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Using nursing theory to introduce change in practice.

ABSTRACT This article outlines the theoretical basis of nursing using Carper's (1978) fundamental patterns of knowing and explains how this theory can be integrated with practice. The authors also describe how Carper's theory was used to introduce change related to the reduction in junior doctors' hours through the development, implementation and evaluation of nurse practitioners. Using a SWOT analysis exercise and various workshops, practitioners have been able to develop professionally and integrate the art and science of nursing.

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    ABSTRACT: To investigate the factors that influence the successful implementation of audit in a palliative care setting. Quality assurance is a necessary component of contemporary health care. In the past, palliative care has not generally been subject to systems of audit and quality management. However in recent years the need for all health care organizations to have clear policies and procedures for maintaining quality has become more pressing. An action research project was conducted to investigate the implementation of audit in a palliative care setting, which involved the application and modification of the Support Team Assessment Scale (STAS). A collaborative approach was adopted and this facilitated the identification of factors vital to successful introduction of the audit methodology into the unit. These included effective teamwork, the input of an external facilitator, good relationships with management and prompt and relevant feedback on progress. The use of STAS was fully integrated into the work of the unit and a robust programme of audit has been established. Combining the cyclical nature of action research methodology and the audit process with Lewin's change theory provided a clear conceptual framework for the research. This approach would be applicable in a range of health care settings to bring about improvements in quality management.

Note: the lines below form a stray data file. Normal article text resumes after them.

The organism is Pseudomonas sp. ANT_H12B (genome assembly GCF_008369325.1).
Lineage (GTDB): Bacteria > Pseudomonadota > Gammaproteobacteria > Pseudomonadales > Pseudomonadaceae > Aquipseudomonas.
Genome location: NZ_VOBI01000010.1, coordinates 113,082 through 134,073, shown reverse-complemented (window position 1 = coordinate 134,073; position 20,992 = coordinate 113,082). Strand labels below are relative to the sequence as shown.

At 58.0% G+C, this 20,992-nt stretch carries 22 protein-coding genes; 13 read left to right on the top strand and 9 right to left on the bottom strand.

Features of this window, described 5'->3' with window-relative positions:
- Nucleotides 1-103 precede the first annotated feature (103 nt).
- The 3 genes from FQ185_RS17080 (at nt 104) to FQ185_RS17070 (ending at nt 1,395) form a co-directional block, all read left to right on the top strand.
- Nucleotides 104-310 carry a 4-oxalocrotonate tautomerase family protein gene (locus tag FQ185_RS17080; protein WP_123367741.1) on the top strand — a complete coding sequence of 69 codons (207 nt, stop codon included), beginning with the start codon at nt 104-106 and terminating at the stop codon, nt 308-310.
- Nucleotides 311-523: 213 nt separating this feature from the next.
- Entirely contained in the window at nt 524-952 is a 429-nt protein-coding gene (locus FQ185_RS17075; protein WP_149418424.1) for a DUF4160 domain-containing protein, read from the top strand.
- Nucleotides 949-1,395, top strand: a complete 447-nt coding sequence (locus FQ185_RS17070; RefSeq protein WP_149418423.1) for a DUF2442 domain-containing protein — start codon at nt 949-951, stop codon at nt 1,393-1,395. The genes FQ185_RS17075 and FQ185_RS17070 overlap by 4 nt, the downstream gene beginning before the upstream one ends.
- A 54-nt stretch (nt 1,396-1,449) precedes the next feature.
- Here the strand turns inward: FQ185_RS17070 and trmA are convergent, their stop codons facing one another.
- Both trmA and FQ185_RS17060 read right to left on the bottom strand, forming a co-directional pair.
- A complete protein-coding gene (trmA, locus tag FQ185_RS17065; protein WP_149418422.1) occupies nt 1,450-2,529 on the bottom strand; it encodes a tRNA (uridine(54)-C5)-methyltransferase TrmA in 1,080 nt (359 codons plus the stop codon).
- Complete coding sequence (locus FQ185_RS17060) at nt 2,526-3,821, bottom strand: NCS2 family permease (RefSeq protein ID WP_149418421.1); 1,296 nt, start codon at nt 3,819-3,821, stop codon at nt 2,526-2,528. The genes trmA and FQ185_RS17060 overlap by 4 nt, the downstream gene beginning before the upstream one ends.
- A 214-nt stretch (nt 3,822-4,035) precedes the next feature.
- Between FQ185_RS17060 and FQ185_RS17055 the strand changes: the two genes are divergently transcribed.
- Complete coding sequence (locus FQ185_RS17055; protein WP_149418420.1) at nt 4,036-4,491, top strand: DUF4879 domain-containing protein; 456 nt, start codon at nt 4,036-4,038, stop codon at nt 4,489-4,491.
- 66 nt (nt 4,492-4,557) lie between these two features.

Journal of Advanced Nursing 09/2002; 39(4):360-9. · 1.53 Impact Factor